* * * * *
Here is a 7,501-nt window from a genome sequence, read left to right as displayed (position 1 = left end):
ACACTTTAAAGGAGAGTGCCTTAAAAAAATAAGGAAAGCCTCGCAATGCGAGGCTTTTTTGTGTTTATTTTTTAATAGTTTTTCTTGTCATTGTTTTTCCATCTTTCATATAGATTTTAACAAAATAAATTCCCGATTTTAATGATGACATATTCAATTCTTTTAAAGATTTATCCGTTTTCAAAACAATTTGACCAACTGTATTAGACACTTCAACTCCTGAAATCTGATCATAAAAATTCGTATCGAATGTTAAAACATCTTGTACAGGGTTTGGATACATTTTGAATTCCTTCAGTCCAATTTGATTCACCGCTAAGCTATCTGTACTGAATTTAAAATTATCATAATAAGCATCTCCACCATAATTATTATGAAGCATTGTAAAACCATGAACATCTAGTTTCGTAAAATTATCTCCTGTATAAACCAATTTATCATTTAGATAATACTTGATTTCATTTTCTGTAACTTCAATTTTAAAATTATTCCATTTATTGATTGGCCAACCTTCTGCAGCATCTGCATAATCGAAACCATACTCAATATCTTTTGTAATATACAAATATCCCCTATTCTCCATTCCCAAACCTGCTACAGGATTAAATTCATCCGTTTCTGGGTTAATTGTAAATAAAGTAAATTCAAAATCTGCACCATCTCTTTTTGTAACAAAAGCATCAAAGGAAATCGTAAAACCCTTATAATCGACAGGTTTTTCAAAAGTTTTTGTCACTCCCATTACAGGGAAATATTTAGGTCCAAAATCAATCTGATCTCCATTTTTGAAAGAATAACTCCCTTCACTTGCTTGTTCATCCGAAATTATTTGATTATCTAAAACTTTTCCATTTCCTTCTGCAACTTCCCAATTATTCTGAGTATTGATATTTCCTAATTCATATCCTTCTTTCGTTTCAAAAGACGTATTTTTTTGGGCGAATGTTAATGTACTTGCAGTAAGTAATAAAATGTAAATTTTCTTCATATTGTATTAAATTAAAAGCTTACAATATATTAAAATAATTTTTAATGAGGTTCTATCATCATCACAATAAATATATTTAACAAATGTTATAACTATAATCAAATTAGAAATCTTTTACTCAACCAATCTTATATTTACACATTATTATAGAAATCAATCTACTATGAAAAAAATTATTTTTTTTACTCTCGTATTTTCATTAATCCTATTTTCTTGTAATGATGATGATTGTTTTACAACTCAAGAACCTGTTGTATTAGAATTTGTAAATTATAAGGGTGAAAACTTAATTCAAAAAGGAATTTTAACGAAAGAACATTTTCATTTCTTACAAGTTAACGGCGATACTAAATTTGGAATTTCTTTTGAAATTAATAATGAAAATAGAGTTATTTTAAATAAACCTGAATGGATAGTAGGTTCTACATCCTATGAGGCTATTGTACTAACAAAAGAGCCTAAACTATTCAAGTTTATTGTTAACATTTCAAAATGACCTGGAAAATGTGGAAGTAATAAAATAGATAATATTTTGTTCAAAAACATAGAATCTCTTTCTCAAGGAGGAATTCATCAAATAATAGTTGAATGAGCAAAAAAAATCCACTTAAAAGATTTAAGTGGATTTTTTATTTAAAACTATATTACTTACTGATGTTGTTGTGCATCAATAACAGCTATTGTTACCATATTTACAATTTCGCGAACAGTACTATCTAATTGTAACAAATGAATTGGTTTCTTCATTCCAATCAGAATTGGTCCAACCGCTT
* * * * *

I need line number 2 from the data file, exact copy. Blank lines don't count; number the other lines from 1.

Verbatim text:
ACACTTTAAAGGAGAGTGCCTTAAAAAAATAAGGAAAGCCTCGCAATGCGAGGCTTTTTTGTGTTTATTTTTTAATAGTTTTTCTTGTCATTGTTTTTCCATCTTTCATATAGATTTTAACAAAATAAATTCCCGATTTTAATGATGACATATTCAATTCTTTTAAAGATTTATCCGTTTTCAAAACAATTTGACCAACTGTATTAGACACTTCAACTCCTGAAATCTGATCATAAAAATTCGTATCGAATGTTAAAACATCTTGTACAGGGTTTGGATACATTTTGAATTCCTTCAGTCCAATTTGATTCACCGCTAAGCTATCTGTACTGAATTTAAAATTATCATAATAAGCATCTCCACCATAATTATTATGAAGCATTGTAAAACCATGAACATCTAGTTTCGTAAAATTATCTCCTGTATAAACCAATTTATCATTTAGATAATACTTGATTTCATTTTCTGTAACTTCAATTTTAAAATTATTCCATTTATTGATTGGCCAACCTTCTGCAGCATCTGCATAATCGAAACCATACTCAATATCTTTTGTAATATACAAATATCCCCTATTCTCCATTCCCAAACCTGCTACAGGATTAAATTCATCCGTTTCTGGGTTAATTGTAAATAAAGTAAATTCAAAATCTGCACCATCTCTTTTTGTAACAAAAGCATCAAAGGAAATCGTAAAACCCTTATAATCGACAGGTTTTTCAAAAGTTTTTGTCACTCCCATTACAGGGAAATATTTAGGTCCAAAATCAATCTGATCTCCATTTTTGAAAGAATAACTCCCTTCACTTGCTTGTTCATCCGAAATTATTTGATTATCTAAAACTTTTCCATTTCCTTCTGCAACTTCCCAATTATTCTGAGTATTGATATTTCCTAATTCATATCCTTCTTTCGTTTCAAAAGACGTATTTTTTTGGGCGAATGTTAATGTACTTGCAGTAAGTAATAAAATGTAAATTTTCTTCATATTGTATTAAATTAAAAGCTTACAATATATTAAAATAATTTTTAATGAGGTTCTATCATCATCACAATAAATATATTTAACAAATGTTATAACTATAATCAAATTAGAAATCTTTTACTCAACCAATCTTATATTTACACATTATTATAGAAATCAATCTACTATGAAAAAAATTATTTTTTTTACTCTCGTATTTTCATTAATCCTATTTTCTTGTAATGATGATGATTGTTTTACAACTCAAGAACCTGTTGTATTAGAATTTGTAAATTATAAGGGTGAAAACTTAATTCAAAAAGGAATTTTAACGAAAGAACATTTTCATTTCTTACAAGTTAACGGCGATACTAAATTTGGAATTTCTTTTGAAATTAATAATGAAAATAGAGTTATTTTAAATAAACCTGAATGGATAGTAGGTTCTACATCCTATGAGGCTATTGTACTAACAAAAGAGCCTAAACTATTCAAGTTTATTGTTAACATTTCAAAATGACCTGGAAAATGTGGAAGTAATAAAATAGATAATATTTTGTTCAAAAACATAGAATCTCTTTCTCAAGGAGGAATTCATCAAATAATAGTTGAATGAGCAAAAAAAATCCACTTAAAAGATTTAAGTGGATTTTTTATTTAAAACTATATTACTTACTGATGTTGTTGTGCATCAATAACAGCTATTGTTACCATATTTACAATTTCGCGAACAGTACTATCTAATTGTAACAAATGAATTGGTTTCTTCATTCCAATCAGAATTGGTCCAACCGCTT